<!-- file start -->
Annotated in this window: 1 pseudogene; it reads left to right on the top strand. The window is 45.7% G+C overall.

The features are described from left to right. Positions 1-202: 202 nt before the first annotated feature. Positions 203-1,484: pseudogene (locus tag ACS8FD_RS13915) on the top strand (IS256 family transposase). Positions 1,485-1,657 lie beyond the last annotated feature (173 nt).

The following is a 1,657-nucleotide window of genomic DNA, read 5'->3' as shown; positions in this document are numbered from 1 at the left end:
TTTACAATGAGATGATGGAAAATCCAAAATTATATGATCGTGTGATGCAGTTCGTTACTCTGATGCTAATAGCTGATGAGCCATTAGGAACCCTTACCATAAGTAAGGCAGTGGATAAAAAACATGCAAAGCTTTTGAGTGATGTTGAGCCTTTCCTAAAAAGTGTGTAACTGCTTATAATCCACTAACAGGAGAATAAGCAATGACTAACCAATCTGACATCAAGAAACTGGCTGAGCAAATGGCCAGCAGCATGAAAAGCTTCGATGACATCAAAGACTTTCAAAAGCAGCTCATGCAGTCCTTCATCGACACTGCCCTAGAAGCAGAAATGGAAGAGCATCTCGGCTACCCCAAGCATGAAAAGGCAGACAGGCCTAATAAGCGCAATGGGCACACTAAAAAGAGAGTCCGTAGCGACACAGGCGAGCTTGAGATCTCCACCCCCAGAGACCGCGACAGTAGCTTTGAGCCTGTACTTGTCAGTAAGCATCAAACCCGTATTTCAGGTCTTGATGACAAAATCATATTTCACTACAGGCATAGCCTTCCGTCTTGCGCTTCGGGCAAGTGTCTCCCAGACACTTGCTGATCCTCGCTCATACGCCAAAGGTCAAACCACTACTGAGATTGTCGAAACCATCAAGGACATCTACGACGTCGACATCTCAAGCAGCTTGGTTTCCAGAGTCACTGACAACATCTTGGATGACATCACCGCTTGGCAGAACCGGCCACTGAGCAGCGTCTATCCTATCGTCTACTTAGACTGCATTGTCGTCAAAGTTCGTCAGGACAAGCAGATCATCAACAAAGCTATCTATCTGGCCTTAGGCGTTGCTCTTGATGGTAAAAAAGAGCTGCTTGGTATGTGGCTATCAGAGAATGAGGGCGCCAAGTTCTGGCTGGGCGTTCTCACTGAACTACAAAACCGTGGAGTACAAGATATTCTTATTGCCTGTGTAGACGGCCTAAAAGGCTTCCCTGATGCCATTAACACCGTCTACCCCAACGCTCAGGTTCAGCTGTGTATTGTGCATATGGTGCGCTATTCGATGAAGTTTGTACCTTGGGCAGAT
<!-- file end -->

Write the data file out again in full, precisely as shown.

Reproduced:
Annotated in this window: 1 pseudogene; it reads left to right on the top strand. The window is 45.7% G+C overall.

The features are described from left to right. Positions 1-202: 202 nt before the first annotated feature. Positions 203-1,484: pseudogene (locus tag ACS8FD_RS13915) on the top strand (IS256 family transposase). Positions 1,485-1,657 lie beyond the last annotated feature (173 nt).

The following is a 1,657-nucleotide window of genomic DNA, read 5'->3' as shown; positions in this document are numbered from 1 at the left end:
TTTACAATGAGATGATGGAAAATCCAAAATTATATGATCGTGTGATGCAGTTCGTTACTCTGATGCTAATAGCTGATGAGCCATTAGGAACCCTTACCATAAGTAAGGCAGTGGATAAAAAACATGCAAAGCTTTTGAGTGATGTTGAGCCTTTCCTAAAAAGTGTGTAACTGCTTATAATCCACTAACAGGAGAATAAGCAATGACTAACCAATCTGACATCAAGAAACTGGCTGAGCAAATGGCCAGCAGCATGAAAAGCTTCGATGACATCAAAGACTTTCAAAAGCAGCTCATGCAGTCCTTCATCGACACTGCCCTAGAAGCAGAAATGGAAGAGCATCTCGGCTACCCCAAGCATGAAAAGGCAGACAGGCCTAATAAGCGCAATGGGCACACTAAAAAGAGAGTCCGTAGCGACACAGGCGAGCTTGAGATCTCCACCCCCAGAGACCGCGACAGTAGCTTTGAGCCTGTACTTGTCAGTAAGCATCAAACCCGTATTTCAGGTCTTGATGACAAAATCATATTTCACTACAGGCATAGCCTTCCGTCTTGCGCTTCGGGCAAGTGTCTCCCAGACACTTGCTGATCCTCGCTCATACGCCAAAGGTCAAACCACTACTGAGATTGTCGAAACCATCAAGGACATCTACGACGTCGACATCTCAAGCAGCTTGGTTTCCAGAGTCACTGACAACATCTTGGATGACATCACCGCTTGGCAGAACCGGCCACTGAGCAGCGTCTATCCTATCGTCTACTTAGACTGCATTGTCGTCAAAGTTCGTCAGGACAAGCAGATCATCAACAAAGCTATCTATCTGGCCTTAGGCGTTGCTCTTGATGGTAAAAAAGAGCTGCTTGGTATGTGGCTATCAGAGAATGAGGGCGCCAAGTTCTGGCTGGGCGTTCTCACTGAACTACAAAACCGTGGAGTACAAGATATTCTTATTGCCTGTGTAGACGGCCTAAAAGGCTTCCCTGATGCCATTAACACCGTCTACCCCAACGCTCAGGTTCAGCTGTGTATTGTGCATATGGTGCGCTATTCGATGAAGTTTGTACCTTGGGCAGAT